Extreme need for isolation and fear of people

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I made a decision a long time ago that the condition I've been given IS NOT MY FAULT. With that being said, I am very open about my conditon.

Case in point. Recently I attended my 45th class reunion. It was extremely difficult with all my issues, especially my agoraphobia and intense fear of people.

I finally agreed to go cuz a high school friend kept begging me to be there for her. She kept assuring me I would be ok. Once I got there, I discovered she had 2 other women with her, so I sat all 3 of them down, since it was obviously I was going to be with them during the parties, and told them exactly what I have going on with me. I asked them to never leave me sitting alone by myself and if I disappeared, give me some time and then come find me to be sure I was ok.

With their help I actually enjoyed myself. They did not judge me, they helped me. If fact, I of the gals was so interested in my issues that she asked if I minded answering questions about it. Now, I have had other people almost physically run from me when I chose to tell them. To me it was no loss. I've always been open and it has helped rid my life of people who don't really care about me.

But I refuse to be, or feel, guilty over something that is not my fault and which I have minimal control over. People are obivously the reason I am scared of them. I do what I can do. If I can't I simply say sorry, can't do it. Plus, I don't "owe" anyone an explanation other than "sorry, I can't, but thank you." PERIOD. If that is not acceptable to them, screw em!!!! Baby steps can accomplish more than you think.
 
Great conversation you guys! I too am most comfortable in nature...it was the only place I felt safe and at peace growing up (fortunately I spent a lot of time in the woods growing up!) I also love being around animals....they are loyal, seem to understand how I feel and I never have to explain myself to them.

On the other hand I have always been quite social. I have several close friends....but lately things are different. I had a breakdown 8+ years ago and moved from CA back to OR as a result. I have felt numb since my breakdown as well as totally detached, like I could take or leave anyone. We live on acreage in the coastal range and I bought horses when we moved up here. One of the social things I still like to do is go horseback riding with friends. Last Fall I hit a huge depression and since then have a hard time being around people. Funny cause I am an insurance agent with a friend/business partner who also has PTSD. Our busines requires that we be with people constantly. That is different for me because it's business.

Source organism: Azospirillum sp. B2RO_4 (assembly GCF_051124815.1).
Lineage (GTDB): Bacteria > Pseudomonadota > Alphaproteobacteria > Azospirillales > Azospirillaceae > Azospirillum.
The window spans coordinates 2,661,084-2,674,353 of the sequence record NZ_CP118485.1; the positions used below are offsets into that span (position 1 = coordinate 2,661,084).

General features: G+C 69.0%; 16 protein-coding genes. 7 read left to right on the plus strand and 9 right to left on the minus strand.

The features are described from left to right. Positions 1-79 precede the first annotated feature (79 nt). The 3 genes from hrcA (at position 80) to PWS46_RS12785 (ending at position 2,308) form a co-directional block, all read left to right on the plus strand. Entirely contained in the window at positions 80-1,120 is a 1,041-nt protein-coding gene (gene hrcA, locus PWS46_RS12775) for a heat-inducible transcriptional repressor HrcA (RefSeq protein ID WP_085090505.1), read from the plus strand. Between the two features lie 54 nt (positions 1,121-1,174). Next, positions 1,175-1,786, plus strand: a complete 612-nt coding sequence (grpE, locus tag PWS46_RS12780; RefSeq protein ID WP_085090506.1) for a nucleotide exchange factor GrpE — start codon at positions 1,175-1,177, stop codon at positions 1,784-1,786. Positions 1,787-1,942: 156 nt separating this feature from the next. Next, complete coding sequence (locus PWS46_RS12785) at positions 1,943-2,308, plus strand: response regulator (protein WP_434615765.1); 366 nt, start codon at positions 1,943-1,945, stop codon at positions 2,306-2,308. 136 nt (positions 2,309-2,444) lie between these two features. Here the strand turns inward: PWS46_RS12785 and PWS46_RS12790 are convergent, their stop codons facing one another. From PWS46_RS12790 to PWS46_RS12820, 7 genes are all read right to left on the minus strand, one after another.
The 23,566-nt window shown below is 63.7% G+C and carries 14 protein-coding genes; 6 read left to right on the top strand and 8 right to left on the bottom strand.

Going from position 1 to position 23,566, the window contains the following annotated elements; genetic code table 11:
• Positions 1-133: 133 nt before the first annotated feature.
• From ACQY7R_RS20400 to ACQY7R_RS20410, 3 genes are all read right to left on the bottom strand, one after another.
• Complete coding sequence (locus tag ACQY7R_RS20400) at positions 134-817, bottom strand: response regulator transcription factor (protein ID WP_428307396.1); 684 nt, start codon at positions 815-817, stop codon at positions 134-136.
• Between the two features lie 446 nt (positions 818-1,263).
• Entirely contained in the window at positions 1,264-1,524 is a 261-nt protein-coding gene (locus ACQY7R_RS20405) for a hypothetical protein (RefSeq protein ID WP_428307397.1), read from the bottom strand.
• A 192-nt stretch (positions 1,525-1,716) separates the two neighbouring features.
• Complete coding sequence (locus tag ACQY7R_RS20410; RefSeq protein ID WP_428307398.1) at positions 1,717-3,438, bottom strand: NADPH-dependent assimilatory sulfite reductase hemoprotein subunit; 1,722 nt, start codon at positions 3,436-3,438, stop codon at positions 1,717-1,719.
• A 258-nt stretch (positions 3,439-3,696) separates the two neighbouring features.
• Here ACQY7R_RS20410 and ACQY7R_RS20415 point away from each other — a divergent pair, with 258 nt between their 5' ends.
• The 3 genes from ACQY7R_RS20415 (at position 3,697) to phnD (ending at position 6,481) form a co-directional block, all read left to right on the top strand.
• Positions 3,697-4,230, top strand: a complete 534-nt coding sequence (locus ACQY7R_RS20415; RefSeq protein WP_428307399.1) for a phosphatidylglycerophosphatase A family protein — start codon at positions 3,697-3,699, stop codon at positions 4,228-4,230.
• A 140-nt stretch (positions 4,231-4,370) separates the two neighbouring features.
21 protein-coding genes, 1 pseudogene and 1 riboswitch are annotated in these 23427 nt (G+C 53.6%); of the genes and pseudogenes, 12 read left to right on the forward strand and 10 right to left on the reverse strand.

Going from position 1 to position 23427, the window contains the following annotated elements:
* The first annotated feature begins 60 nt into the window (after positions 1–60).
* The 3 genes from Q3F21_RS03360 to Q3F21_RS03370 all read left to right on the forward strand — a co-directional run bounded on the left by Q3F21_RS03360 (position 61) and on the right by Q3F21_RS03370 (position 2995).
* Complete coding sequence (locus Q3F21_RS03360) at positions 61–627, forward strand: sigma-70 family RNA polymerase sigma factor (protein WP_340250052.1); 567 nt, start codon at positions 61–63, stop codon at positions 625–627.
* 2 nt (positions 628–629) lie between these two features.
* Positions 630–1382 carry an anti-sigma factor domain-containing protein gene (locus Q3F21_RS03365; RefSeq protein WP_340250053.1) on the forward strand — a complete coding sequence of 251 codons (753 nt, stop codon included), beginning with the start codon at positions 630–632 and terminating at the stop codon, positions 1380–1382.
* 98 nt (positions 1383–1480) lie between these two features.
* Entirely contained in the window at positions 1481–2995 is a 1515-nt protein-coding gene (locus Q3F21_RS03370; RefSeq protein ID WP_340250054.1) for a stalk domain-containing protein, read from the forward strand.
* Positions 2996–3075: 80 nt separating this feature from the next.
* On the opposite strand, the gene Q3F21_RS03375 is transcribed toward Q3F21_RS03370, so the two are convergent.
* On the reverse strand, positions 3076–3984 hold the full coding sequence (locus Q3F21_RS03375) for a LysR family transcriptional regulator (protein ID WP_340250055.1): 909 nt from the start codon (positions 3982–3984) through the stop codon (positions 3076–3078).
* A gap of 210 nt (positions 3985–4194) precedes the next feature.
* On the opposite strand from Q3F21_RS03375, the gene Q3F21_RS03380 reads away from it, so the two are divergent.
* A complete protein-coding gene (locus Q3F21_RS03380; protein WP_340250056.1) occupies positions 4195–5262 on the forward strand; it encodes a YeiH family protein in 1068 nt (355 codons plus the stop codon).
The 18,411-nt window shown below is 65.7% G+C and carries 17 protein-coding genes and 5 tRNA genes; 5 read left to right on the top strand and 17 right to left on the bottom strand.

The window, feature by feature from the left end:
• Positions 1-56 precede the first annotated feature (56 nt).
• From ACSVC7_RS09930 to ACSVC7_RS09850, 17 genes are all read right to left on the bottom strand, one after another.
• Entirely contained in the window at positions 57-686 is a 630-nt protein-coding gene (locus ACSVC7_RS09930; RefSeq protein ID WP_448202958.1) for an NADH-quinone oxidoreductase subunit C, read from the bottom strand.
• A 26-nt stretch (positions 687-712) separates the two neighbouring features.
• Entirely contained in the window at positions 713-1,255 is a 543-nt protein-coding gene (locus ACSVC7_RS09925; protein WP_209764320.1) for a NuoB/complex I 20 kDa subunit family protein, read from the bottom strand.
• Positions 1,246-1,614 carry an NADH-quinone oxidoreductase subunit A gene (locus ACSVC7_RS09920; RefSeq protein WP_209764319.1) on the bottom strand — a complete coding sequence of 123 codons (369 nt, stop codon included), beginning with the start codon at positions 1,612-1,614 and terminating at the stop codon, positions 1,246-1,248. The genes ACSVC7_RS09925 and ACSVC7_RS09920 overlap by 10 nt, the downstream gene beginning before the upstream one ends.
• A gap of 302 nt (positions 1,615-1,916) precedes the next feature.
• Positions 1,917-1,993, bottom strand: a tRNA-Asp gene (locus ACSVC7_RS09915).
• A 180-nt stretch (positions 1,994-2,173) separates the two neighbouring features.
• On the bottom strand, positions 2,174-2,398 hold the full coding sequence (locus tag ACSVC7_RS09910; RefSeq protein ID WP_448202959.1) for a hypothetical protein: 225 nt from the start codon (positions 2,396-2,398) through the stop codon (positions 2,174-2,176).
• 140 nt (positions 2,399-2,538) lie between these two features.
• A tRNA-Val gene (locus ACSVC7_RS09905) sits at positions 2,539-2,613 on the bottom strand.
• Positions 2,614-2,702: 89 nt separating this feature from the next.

Lately I find I don't even want to call, let alone be with, my close friends. I return a call to my best friend this am (she's been leaving messages for 2 weeks) and it left me feeling so incredibly anxious. I don't understand what is happening to me. Why on earth would I be anxious about talking to my best friend of 30 years. I am zoning out more and more. Not hearing what people are saying to me or if I do, not understanding. Why would this hit me now, at 50? My Therapist says that the closer I get to a geniune relationship, the more fearful I will get. He encouraged me that I will get thru it, that it gets worse before it gets better. Wow..I hope he's right!

All that to say, SavedByGrace, that I think we have to be willing to expose ourselves to what scares us in order to get over it. Little by litte our anxiety will ease. I sure hope so anyway!
 
It's comforting to read all your posts, even if it is an old thread. I'm new here, and I can relate to being shit scared of people. People and cars scare me the most in life...more than death. I'm not scared to die...it's just another part of the adventure...but people...
 
I have something like the opposite problem, i.e. I had Complex PTSD from infancy, and then was persecuted for being "anti-social" etc. even when I was bullied and tortured psychologically, and was just persecuted more and more for not wanting to be around people who were hurtful to me. Eventually I was punished by juvenile committment/hospitalization, and after a year of this persecution, bullying and torture then they "convinced" me that I was anti-social, and so I'd try to be social-- and it would backfire and I'd be persecuted and bullied even more, but I just repressed it turned the hurt inwards, since I was afraid of being "anti-social--" and I knew that this is how everyone would just blame me for it if I acted hurt in any way. Basically I had been brainwashed not to act the way I felt-- it's a long story, basically they said I was "running away from my problems" and that they were going to "force me to learn to deal with them" etc. This was in the late 70's, where they would just blame the victim for everything; they simply didn't CARE about how I felt, or how tortured I was by their treatment. I only survived, because I didn't die-- physically at least.